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This image has been sourced from Text Publishing website
y The Schooldays of Jesus single work   children's fiction   children's  
Issue Details: First known date: 2016 2016
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AbstractHistoryArchive Description

'When you travel across the ocean on a boat, all your memories are washed away and you start a completely new life. That is how it is. There is no before. There is no history. The boat docks at the harbour and we climb down the gangplank and we are plunged into the here and now. Time begins.'

'David is the small boy who is always asking questions. Simón and Inés take care of him in their new country. He is learning the language; he has begun to make friends. He has the big dog Bolívar to watch over him. But he’ll be seven soon. He should be at school. And so David is enrolled in the Academy of Dance in Estrella. It’s here, in his new golden dancing slippers, that he learns how to call down the numbers from the sky. But it’s here too that he will make troubling discoveries about what grown-ups are capable of.'

'The Schooldays of Jesus, the startling sequel to J. M. Coetzee’s widely praised The Childhood of Jesus, will beguile its readers. With the mysterious simplicity of a fable, it tells a story that raises the most direct questions about life itself.' (Source: Text Publishing website)

Publication Details of Only Known VersionEarliest 2 Known Versions of

    • Melbourne, Victoria,: Text Publishing , 2016 .
      1104721171012338432.jpg
      This image has been sourced from Text Publishing website
      Extent: 288p.
      Note/s:
      • Published August 2016
      ISBN: 9781925355789 (hbk), 9781925410204

Works about this Work

Man Booker Prize Judges Reveal 2016 Longlist Mark Brown , 2016 single work column
— Appears in: The Guardian Australia , 28 July 2016;
'Two-time winner JM Coetzee’s latest book is on list along with little-reviewed crime thriller by Graeme Macrae Burnet ...'
Man Booker Prize Longlist 2016 : Adelaide Uni's JM Coetzee Vying to Win for Third Time Latika Bourke , 2016 single work column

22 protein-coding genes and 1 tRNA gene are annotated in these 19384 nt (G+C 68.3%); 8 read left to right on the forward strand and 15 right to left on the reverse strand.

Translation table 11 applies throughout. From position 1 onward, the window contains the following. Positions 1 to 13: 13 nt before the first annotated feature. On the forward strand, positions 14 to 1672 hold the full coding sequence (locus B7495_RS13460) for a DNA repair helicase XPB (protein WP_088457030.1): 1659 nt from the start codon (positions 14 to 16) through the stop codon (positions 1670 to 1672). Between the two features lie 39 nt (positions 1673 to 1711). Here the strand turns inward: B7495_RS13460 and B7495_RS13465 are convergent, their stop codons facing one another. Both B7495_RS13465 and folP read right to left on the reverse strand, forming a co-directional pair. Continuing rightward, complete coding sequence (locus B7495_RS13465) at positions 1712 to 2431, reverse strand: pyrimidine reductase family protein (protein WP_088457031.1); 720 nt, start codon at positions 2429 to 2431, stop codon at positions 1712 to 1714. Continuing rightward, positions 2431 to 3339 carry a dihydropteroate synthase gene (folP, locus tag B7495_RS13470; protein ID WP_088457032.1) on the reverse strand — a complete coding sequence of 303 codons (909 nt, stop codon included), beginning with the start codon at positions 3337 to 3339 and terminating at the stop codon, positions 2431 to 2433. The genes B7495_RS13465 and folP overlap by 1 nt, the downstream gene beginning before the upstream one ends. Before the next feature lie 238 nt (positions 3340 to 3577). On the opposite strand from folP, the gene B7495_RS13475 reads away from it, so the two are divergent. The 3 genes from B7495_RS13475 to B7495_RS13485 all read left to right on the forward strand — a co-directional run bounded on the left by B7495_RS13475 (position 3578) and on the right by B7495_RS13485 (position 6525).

— Appears in: Brisbane Times , 28 July 2016;
'...Coetzee's The Schooldays of Jesus has been named in the 2016 longlist alongside four authors with debut novels: David Means (Hystopia), Virginia Reeves (Work Like Any Other), Ottessa Moshfegh (Eileen) and Wyl Menmuir (The Many). ...'
J. M. Coetzee, The Schooldays of Jesus QSS , 2016 single work review
— Appears in: The Saturday Paper , 10 September 2016;

— Review of The Schooldays of Jesus J. M. Coetzee 2016 single work children's fiction
The Schooldays of Jesus by J.M. Coetzee Is an Elaborate Number-dance Andrew Rlemer , 2016 single work review
— Appears in: Brisbane Times , 9 September 2016;

— Review of The Schooldays of Jesus J. M. Coetzee 2016 single work children's fiction
'The Nobel laureate J. M. Coetzee's new novel begins with an epigraph in Spanish from Don Quixote: "Some say that second parts are never any good." This can be seen either as a challenge or as an insurance policy, perhaps both. The Schooldays of Jesus is a sequel to (or more accurately a continuation of) Coetzee's 2013 novel The Childhood of Jesus. In this "second part" Coetzee ensures that the main preoccupations of his earlier work are alluded to, though often in so oblique a manner that readers unfamiliar with it might well find themselves puzzled and perplexed. ...'
Novelist of the Sorrowful Countenance James Ley , 2016 single work review
— Appears in: Sydney Review of Books , October 2016;

— Review of The Schooldays of Jesus J. M. Coetzee 2016 single work children's fiction
The Escapologist : Possible Equivalences in a Cat-and-Mouse Game Sue Kossew , 2016 single work review
— Appears in: Australian Book Review , October no. 385 2016; (p. 29-30)